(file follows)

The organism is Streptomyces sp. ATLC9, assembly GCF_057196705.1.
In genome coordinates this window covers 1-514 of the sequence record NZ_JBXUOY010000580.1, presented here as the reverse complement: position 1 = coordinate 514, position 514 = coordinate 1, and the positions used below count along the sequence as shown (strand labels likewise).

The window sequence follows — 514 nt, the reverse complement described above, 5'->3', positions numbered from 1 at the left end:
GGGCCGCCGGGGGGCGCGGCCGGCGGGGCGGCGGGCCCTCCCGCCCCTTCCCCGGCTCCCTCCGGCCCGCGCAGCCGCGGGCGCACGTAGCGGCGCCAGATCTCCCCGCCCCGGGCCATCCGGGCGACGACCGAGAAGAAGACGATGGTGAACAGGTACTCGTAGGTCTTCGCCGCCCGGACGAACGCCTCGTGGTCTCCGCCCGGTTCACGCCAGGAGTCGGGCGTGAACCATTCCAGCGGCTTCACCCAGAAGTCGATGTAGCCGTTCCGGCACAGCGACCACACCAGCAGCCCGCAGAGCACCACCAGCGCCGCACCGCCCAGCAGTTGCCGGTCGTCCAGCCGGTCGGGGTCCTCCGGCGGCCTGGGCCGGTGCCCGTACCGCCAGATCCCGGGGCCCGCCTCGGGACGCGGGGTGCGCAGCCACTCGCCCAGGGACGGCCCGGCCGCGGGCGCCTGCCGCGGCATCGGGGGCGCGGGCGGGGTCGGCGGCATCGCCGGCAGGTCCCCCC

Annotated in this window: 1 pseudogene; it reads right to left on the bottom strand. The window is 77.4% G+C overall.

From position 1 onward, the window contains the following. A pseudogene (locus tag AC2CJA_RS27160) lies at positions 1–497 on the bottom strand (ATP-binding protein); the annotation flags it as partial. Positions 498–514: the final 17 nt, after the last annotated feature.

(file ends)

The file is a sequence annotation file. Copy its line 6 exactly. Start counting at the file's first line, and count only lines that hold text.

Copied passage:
From position 1 onward, the window contains the following. A pseudogene (locus tag AC2CJA_RS27160) lies at positions 1–497 on the bottom strand (ATP-binding protein); the annotation flags it as partial. Positions 498–514: the final 17 nt, after the last annotated feature.